Almost ten years ago I was introduced to hermeneutics by William Klein, Craig Blomberg, and Robert Hubbard in the first semester of my M.Div. program. Thanks to their sturdy textbook resource I got a goodly introduction to the important practice of biblical interpretation. Which is why I’m thrilled they’ve updated and revised it!
Now in its third edition, Introduction to Biblical Interpretation offers concise, logical, and practical guidelines for discovering the truth in God’s Word. With updates and revisions throughout that keep pace with current scholarship, this guide offers the best, most up-to-date information needed to interpret Scripture.
But how are we to learn what the Bible says? How do we…
What Is Worse? Removing from Scripture or Adding to Scripture? (Matt 18:11) – Mondays with Mounce 277
I was asked why all modern translations “omit” Matt 18:11. “For the Son of man is come to save that which was lost” (KJV). The form of the question betrays the basic problem, that people think modern translations omit verses rather than other translations add verses.
There are probably two reasons for this assumption. One is that the verse is in the KJV. The second is that in modern translations the verse number is skipped.
The first Bible to have verse numbers was the Geneva Bible (1557). Verse numbers allowed readers to cross-reference passages (see Wikipedia). This was 54 years before the KJV; but like the KJV, the Read more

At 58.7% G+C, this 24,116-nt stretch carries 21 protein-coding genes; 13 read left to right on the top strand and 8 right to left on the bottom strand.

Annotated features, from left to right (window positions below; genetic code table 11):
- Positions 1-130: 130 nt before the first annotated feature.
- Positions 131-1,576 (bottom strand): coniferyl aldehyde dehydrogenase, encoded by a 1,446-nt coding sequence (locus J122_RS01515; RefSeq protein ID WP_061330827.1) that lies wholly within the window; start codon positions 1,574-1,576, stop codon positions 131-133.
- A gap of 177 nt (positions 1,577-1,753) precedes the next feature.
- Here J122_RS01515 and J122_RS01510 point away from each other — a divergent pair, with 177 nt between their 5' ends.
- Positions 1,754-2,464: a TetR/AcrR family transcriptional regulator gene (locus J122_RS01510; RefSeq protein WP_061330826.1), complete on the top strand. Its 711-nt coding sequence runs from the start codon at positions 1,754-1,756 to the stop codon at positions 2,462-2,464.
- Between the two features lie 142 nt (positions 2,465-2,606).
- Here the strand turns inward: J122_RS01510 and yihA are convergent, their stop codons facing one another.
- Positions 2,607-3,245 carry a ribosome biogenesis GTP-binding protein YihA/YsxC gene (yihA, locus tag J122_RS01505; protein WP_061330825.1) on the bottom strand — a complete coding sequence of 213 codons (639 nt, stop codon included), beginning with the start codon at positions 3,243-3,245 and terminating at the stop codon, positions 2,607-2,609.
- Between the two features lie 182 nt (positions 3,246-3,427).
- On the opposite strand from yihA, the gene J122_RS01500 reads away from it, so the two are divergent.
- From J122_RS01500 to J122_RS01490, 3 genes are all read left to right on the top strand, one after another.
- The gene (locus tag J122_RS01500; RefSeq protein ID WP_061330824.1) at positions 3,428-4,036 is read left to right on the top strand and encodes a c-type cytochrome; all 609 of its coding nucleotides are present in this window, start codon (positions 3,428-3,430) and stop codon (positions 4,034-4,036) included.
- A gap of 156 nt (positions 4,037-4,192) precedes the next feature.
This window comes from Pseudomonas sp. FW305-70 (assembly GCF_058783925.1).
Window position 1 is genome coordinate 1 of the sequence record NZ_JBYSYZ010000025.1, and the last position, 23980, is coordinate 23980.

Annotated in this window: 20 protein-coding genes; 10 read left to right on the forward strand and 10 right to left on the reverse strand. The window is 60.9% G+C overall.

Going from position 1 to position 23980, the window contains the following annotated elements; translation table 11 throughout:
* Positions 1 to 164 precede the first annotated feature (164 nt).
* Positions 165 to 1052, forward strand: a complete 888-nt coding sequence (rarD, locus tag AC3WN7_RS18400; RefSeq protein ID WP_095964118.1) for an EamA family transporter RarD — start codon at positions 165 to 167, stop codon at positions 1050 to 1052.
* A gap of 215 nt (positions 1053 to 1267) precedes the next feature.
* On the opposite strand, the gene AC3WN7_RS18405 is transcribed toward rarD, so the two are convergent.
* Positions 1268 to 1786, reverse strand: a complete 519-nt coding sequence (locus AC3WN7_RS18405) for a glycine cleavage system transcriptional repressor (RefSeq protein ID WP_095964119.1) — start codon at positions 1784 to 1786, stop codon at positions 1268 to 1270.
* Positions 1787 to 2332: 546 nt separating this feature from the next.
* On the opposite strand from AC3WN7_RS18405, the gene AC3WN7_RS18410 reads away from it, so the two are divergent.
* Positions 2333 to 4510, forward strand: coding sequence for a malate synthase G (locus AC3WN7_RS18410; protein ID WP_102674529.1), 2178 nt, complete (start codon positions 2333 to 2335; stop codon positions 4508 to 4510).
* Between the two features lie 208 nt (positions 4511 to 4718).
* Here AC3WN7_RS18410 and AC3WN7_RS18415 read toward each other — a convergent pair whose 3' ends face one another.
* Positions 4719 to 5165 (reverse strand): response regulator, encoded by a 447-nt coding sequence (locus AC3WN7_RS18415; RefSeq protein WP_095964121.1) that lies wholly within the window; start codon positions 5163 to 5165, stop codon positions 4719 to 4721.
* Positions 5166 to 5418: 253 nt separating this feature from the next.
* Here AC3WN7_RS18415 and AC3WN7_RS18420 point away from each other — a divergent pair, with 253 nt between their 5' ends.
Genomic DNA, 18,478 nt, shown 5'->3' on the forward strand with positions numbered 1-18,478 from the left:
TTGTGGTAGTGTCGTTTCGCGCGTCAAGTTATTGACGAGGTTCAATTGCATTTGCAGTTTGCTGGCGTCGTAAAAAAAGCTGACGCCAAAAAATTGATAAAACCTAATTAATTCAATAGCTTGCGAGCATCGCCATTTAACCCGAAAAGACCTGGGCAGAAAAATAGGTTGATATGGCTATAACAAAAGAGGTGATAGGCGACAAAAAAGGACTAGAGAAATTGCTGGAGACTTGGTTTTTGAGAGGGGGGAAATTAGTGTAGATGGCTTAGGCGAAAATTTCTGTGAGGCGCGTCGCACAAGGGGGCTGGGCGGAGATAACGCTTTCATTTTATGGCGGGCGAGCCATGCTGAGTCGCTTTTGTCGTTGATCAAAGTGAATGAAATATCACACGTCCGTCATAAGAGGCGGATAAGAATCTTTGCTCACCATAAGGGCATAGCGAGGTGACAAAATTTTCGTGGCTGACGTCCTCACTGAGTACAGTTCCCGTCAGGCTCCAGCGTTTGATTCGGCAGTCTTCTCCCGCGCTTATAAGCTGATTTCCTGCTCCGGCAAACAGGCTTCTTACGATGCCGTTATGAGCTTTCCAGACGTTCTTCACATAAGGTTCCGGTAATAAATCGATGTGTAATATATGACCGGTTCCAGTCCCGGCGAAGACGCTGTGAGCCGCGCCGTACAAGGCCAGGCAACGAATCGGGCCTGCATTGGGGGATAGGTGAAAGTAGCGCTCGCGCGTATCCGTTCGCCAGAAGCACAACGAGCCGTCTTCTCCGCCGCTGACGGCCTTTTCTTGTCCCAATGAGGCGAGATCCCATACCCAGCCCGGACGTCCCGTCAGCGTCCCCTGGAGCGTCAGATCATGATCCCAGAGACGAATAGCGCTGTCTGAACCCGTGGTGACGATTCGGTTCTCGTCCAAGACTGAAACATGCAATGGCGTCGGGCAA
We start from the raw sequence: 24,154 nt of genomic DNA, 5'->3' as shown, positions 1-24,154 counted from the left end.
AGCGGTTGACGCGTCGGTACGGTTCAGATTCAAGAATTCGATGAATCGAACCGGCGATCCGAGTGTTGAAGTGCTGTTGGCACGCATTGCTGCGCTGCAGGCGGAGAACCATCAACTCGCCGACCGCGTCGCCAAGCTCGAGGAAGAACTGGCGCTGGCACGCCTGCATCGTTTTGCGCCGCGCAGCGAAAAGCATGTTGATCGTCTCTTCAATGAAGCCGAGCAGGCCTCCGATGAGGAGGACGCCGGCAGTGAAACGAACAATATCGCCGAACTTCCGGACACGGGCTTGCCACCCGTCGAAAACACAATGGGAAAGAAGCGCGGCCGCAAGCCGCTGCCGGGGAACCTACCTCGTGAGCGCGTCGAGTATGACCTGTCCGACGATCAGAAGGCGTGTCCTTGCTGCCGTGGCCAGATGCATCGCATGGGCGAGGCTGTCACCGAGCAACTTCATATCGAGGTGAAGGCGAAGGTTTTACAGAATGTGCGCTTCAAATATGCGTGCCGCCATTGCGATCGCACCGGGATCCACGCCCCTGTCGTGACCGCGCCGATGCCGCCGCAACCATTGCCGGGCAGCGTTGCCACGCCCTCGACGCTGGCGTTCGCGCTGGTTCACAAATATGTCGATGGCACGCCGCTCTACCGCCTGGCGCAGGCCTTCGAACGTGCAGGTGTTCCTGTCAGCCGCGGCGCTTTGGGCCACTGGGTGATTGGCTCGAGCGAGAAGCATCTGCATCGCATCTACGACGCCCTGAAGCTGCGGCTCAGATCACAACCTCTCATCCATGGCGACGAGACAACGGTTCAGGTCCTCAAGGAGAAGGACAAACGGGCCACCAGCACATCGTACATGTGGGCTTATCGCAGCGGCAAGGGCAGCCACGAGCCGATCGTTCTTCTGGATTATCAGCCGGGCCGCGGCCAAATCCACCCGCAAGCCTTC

Olive Tree Bible Software: The Biggest Zondervan Academic Sale of the Year
It’s the best time to build your biblical library at Olive Tree, because you will save 50% on works in biblical studies and theology.
You will find hundreds of deals, on complete sets and single volumes:
commentaries on the New and Old Testaments bestselling texts on theology and biblical studies thoughtful works from trusted teachers and up-and-coming scholars
Learn more and browse the titles on sale now at Olive Tree Bible Software.
NIV Application Commentary: New Testament (20 Vols.) and Old Testament Sets (22 Vols.) Get equipped for understanding the Bible’s ancient message and teaching it in today’s context. The sets feature top-notch scholarship from Scot McKnight, John H. Walton, and many others. The sets…
The Biblical-Christian View of Ultimate Reality: God – An Excerpt from The Essentials of Christian Thought
Christians disagree on doctrine, politics, church government, certain moral questions—just about everything under the sun, it can seem. Yet a unity remains, centered around a core outlook on God and the world that is common to all believers.
In today’s excerpt from The Essentials of Christian Thought, eminent theologian and church historian Roger Olson outlines a biblical vision of this ultimate reality—God, the sole absolute, the metaphysical source and sustainer of all that has being.
At the heart of every metaphysic, every vision of ultimate reality, lies something absolute, something believed to be the source and/or connecting center of all that is. By absolute, here is meant only “unsurpassable” in terms of explanatory power; it is whatever…
[Common Places] Reading Notes: Faith Alone